Time has transformed this small maritime village of humble homes into a splendid tourist city that every year opens its doors to hundreds of thousands of visitors attracted by the wonderful climate (the average temperature is 19º Celsius), the warmth of the people, and the renowned parties and nightlife.
Historical District and Downtown
Marbella was called Salduba in the time of the Romans and re-named Marbil-la under the Muslim rule, and walking through the Historical District is like taking a small trip through the past, where the Arab roots and traces of Christianity come together. For example, the
The streets wind through cobblestones, immaculate façades, and balconies decorated with flower-boxes full of geraniums and carnations. There are priceless tiny, typically-Andalusian squares and nooks and crannies, such as the
The hub-bub of daily life—work, business, shopping, and the coming and goings of people—begins in the
José Banús was the promoter of all of New Andalusia and of course of the
Shopping, having a coffee on one of the terraces, walking along the piers, and, of course, enjoying the nighttime atmosphere by dancing until dawn or drinking a cocktail while gazing at the star-covered bay are just some of the activities you have to choose from. And every year more visitors come, making it a must-see in the summer months for celebrities and people from the tabloid world, including photographers who snap their celebrity shots.
San Pedro de Alcántara
Originally it was named Cilniana or Silniana, and above the ruins of the ancient Roman settlement you'll find one of the most beautiful areas of the Costa del Sol that, at the turn of the century, had a population of 95 and today is home to more than 35,000. From its past, the area has conserved the most important archeological monuments in Marbella: the
According to legend the remains of San Pedro Alcántara were brought by sea to the shore of the beach here; hence the name. But the current city is a product — and a work of art — of the dream of the Marquis del Duero, who during the mid-19th century pledged his fortune — and his life — to building the most modern private agricultural colony in the country. The colony officially disappeared in 1944, but the original plan and configuration of its streets remains unchanged today, granting the urban landscape a touch of traditional flavor.
This area has wonderful beaches, like the
There isn't a village around that is more proud of its roots that Estepona, where despite the tourist boom of the last few years, inhabitants still maintain their simple grace and warm welcome for visitors perfectly intact.
The activities and life of the villagers are centered in the Historic District, where the official organizations, the Town Hall, the City Market, banks, etc, are located. There is a beautiful and well-cared-for waterfront promenade, as well as wonderful beaches with fine white sand. In the marinas and the fishing ports, full of terrace-restaurants and snack bars, you'll find the best fried fish in the bay.
The warmth of the climate, the beautiful vegetation, and the strategic location make this area the perfect place for the most prestigious golf courses, the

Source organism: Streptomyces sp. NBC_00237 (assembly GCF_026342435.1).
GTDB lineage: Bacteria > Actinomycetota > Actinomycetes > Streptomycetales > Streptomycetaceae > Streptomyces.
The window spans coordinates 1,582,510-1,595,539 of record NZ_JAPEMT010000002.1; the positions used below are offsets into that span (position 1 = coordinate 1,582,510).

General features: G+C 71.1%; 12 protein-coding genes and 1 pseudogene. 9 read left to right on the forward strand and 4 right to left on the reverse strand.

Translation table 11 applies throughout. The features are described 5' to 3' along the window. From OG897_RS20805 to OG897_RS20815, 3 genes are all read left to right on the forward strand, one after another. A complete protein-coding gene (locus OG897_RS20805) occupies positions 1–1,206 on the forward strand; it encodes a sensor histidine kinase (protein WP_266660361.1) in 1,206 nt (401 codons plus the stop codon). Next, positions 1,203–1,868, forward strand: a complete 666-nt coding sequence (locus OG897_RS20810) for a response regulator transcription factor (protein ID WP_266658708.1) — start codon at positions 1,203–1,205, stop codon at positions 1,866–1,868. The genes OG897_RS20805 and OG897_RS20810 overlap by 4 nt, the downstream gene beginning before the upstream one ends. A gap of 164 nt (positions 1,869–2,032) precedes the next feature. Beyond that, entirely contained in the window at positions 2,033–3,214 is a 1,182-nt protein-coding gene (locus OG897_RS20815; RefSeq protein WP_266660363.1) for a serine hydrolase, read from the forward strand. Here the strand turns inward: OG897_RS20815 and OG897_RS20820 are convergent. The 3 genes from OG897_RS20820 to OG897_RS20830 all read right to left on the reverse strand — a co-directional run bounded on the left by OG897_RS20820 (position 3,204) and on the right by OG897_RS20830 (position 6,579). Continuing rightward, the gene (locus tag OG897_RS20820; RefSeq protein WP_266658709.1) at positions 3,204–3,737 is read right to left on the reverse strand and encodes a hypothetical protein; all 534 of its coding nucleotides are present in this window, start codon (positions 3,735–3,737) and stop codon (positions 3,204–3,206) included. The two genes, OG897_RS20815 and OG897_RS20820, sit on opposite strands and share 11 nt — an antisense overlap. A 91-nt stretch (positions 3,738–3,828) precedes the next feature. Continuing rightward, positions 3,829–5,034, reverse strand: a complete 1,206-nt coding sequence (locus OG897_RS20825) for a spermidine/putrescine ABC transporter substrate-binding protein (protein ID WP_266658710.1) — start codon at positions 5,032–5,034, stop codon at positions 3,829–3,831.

According to historians, the town of Marbella was founded around 1600 BC by colonists of Roman origin who set off from the ancient Mediterranean port of Tyre in the Near East. They called it Saldub, which means Salt City. Archeological remains from that period have been found nearby, including the Villa Romana de Río Verdeand the Bóvedas, in the area around San Pedro de Alcántara, along with the more recent early Christian basílica, dating from the 3rd century A.D.
Moors and Christians
Muslims arrived in this part of southern Spain in the first decade of the 6th century and they called the town Marbil-la. They built a fortress here in the style of the Damascus califate and a defensive wall to protect their settlement from attack by Christian forces. The Muslim town finally fell into the hands of the Catholic Monarchs—who were carrying out the Christian reconquest of Spain—in 1485, when King Fernando received the keys directly from the defeated calif, Mohamed Abuenza. From then onwards the town has been called Marbella. The original Muslim design of the old town is still evident today.
The slow course of history
In the 16th century, following the Christian reconquest, Marbella started to grow again—but slowly—by developing the surrounding farmland for agricultural production. New houses and residential districts started to be built around the nucleus of the ruined Muslim town. But, even as late as the end of the 18th century there were only 820 buildings in total, and many of them were empty or falling down.
In 1725 the San Luis fort was constructed to protect the inhabitants of Marbella from Mediterranean pirate raids. The fort was later destroyed by the French during their retreat at the end of the Peninsular War (1808-14). All that remains of it is a tower, now to be found in the gardens belonging to the hotel El Fuerte.
In the 19th century Marbella started to grow more rapidly, expanding beyond the historic old town to areas along side what is now the Parque Arroyo de la Represa. Public building works of the time included new bridges and roads. In this spirit of progress, modern machinery and new industries arrived. Private capital financed the creation of an iron foundry that employed over one thousand men who came from all over Andalucía to work here. People are often surprised to hear that the first blast furnaces in Spain were installed in this factory.
However, agriculture continued to be the mainstay of Marbella's economy throughout the 19th century. The Marqués de Duero's famous, experimental model farm dates from this period. It was the most important privately financed agricultural colony in Spain and was situated where Sampedrena is today.
In the middle of the 19th century Marbella received artificial light for the first time by means of a primitive reverberation system, but it had to wait until the end of the century for the arrival of electricity and light bulbs. From the early part of the 19th century a number of plans were made to build a modern fishing port, but they all came to nothing until the 1950's when the port we see today was finally completed.
The town eventually started to take its present shape after the Spanish Civil War (1936-39). But, it was not until the mid 1940's that tourists started to come here in large numbers, after entrepreneurs like Prince Alfonso de Hohenlohe initiated the construction of hotels and apartment complexes. Then the rich and famous flocked to the resort and praised Marbella by word of mouth all over the world. So, in the space of just 50 years, what was once a little fishing and farming village has been transformed into an international tourist hot-spot, thanks mainly to its magnificent climate and golf courses.
When looking for somewhere to stay in Marbella, you're spoilt for choice. There are probably more hotel rooms here than anywhere else in Spain. There really is something for everyone, from the simplest accommodation of all to the most luxurious suite. You can spend as little as EUR11 per night to pitch your tent in Camping Cabopino, or splash out more than EUR450.75 per night for a fabulous suite in the delightful Kempinski in Estepona.